With a brand new World Juniors the proverbial slate has been wiped clean for Team Canada. A fresh new coach and a squad full of under experienced teenagers join the ranks of former greats playing at this prestigious event.
Game one of the journey to potential gold began yesterday afternoon as a late Christmas present to anxious Canadians. The pre-tournament action had yielded ‘iffy’ results, to say the least, in the eyes of everyone watching. More importantly, the exhibition with the Finnish national team had yesterday’s round robin game against the Finns being revered as a virtual toss up. Excitedly to myself and I’m sure to my fellow Canadians, aside from the 1st stages, the game was no toss up. The Canadians came out in full form with a massive Albertan crowd behind them.
Canada began by simply dominating the boards play, battles and cycle game, doing a great job of keeping it low, drawing in the inexperienced, young Finn defenders and working magic with soft passes to the slot. The Finns themselves did manage to do a great job early, chipping away at the Canadians with well timed and placed body checks, while setting up an excellent cycle game, not the norm of course with most European squads. It goes without saying that the Finns generated a generous portion of their chances off the rush as well. However, when the game was still up for grabs the Canadians did a superb job defensively limiting the Finnish chances, by keeping the Finns to the outside and pushing the forwards to back check hard for the puck and collapse down low in front of the net when needed.
Aside from the team, individually, I had a lot of mixed emotions about the new group of Canadians. Some good, some bad…no ugly though (no one played bad enough to make that pun). I was unimpressed mostly with the play of Brett Connolly, offensively he seemed somewhat lacking, especially considering the expected level of output from an NHL experienced offensive threat. Defensively I saw turnovers and more so than that lack of commitment to his own end, not back checking at full pace, losing key battles along the boards and more. The only other negative seemed to come from Mark Visentin. An 8-1 win is a success for any goalie but coming out of camp Mark needed to work on his main weakness, however, it was very evident in a few stages of the game, Visentin showed great weakness getting pulled out of his net while sliding across all too easy leaving the net wide open to opposing players in front or in the slot.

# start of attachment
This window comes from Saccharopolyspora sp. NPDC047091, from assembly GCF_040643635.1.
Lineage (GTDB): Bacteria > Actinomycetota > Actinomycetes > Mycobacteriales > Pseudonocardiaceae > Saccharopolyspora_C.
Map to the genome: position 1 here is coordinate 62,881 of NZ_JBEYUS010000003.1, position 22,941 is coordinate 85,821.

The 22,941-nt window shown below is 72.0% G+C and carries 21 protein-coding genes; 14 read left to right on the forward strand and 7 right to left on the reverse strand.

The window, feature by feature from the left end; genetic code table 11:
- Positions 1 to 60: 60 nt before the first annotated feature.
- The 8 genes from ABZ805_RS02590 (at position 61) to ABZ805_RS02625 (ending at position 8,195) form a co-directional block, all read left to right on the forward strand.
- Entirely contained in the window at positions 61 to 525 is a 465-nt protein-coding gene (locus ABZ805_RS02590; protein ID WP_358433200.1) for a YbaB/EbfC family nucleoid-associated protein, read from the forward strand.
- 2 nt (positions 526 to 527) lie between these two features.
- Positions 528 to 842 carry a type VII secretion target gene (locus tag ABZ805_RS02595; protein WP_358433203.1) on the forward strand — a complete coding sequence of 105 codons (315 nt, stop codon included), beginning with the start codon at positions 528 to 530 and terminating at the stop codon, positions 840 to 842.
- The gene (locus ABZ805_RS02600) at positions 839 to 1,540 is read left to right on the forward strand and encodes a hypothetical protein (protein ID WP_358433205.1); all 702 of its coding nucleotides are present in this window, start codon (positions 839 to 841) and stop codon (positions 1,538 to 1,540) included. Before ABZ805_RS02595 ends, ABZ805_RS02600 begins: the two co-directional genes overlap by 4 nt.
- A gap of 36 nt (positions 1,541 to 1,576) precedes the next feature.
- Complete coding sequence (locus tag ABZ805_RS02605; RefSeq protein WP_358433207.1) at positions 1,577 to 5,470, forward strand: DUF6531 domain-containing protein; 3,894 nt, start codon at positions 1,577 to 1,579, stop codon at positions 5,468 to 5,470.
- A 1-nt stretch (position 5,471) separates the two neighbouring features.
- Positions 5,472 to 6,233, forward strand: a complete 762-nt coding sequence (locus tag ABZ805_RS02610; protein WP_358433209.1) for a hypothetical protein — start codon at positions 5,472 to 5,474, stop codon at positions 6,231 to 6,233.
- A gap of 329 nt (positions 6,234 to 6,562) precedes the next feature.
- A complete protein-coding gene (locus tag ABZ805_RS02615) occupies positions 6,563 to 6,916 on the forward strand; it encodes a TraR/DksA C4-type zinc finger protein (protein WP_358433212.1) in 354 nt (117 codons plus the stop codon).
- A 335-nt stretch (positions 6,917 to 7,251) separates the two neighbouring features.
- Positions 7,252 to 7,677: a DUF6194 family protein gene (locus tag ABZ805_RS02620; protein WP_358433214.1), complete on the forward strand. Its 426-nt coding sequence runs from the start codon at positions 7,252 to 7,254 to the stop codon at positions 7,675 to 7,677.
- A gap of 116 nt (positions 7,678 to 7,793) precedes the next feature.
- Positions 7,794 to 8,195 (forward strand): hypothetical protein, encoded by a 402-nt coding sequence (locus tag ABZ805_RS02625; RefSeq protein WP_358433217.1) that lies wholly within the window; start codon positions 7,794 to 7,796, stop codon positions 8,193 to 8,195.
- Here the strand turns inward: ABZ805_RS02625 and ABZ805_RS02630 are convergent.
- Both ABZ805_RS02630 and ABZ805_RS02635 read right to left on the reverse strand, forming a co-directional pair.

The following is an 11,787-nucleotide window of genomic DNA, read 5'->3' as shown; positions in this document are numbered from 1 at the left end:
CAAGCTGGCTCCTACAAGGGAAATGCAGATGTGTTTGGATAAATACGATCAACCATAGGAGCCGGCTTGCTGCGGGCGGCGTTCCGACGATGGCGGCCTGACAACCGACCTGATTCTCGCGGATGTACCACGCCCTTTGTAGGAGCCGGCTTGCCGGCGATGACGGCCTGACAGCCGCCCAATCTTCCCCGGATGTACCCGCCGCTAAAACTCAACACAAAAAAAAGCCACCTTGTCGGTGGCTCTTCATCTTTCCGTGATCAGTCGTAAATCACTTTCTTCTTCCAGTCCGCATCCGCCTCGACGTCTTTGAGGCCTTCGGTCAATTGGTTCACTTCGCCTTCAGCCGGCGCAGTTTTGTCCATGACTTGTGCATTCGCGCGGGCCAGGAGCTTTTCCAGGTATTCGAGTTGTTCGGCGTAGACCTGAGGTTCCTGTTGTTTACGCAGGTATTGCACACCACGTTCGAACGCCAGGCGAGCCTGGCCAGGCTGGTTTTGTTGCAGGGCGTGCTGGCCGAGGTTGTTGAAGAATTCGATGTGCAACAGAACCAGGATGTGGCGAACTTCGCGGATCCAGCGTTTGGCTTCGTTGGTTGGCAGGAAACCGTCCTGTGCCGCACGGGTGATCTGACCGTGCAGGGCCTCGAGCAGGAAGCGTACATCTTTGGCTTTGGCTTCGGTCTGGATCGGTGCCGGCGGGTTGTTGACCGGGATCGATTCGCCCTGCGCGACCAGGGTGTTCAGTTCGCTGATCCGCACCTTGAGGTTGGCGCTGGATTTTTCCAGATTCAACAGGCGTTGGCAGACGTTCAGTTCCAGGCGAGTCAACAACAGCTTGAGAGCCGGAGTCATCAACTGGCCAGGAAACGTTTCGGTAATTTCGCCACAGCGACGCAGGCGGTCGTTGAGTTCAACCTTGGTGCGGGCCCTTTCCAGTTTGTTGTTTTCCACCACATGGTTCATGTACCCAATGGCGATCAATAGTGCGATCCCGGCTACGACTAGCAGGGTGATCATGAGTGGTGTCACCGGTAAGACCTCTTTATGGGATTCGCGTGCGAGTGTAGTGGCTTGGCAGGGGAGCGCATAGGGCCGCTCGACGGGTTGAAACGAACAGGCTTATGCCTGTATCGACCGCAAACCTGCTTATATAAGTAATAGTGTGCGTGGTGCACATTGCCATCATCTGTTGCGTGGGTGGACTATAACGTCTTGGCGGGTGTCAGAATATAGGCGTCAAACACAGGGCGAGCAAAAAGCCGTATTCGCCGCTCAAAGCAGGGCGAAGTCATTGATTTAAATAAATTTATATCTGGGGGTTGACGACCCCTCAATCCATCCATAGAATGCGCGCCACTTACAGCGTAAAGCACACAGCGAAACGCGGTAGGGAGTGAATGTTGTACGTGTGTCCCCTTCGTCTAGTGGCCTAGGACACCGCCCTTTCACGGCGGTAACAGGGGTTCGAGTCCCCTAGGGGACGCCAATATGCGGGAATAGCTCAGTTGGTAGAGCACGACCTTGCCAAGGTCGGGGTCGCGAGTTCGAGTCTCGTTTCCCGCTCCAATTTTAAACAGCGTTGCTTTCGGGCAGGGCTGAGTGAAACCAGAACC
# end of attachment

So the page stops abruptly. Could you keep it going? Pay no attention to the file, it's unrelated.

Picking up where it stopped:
Mike Stone and Jonathan Huberdeau were blatantly obvious positives to anyone who watched the game or at least saw the resulting statistics. Less in the spotlight, the Hamilton brothers, Dougie and Freddie, played very impressive in their own respective roles. And of course, the line led by NHL’er Smith-Pelly was excellent at producing much needed energy/hard fore checking shifts. Sadly enough, an update this morning says Smith-Pelly broke his foot blocking a shot in the game, I doubt he will be available for the rest of the tournament. Apart from that setback Canada’s 8-1 victory was a big step forward in a potential gold medal run. Next match up will pit the Canadians against the always tough Czechs on the 28th at 8 ET.
In honour of Canada’s captain and as a way of saying good luck to the young Canadian squad, “May the Schwartz be with you!”
Writer for Hockey Independent and Inside Hockey
Freelance Writer for PuckLife Magazine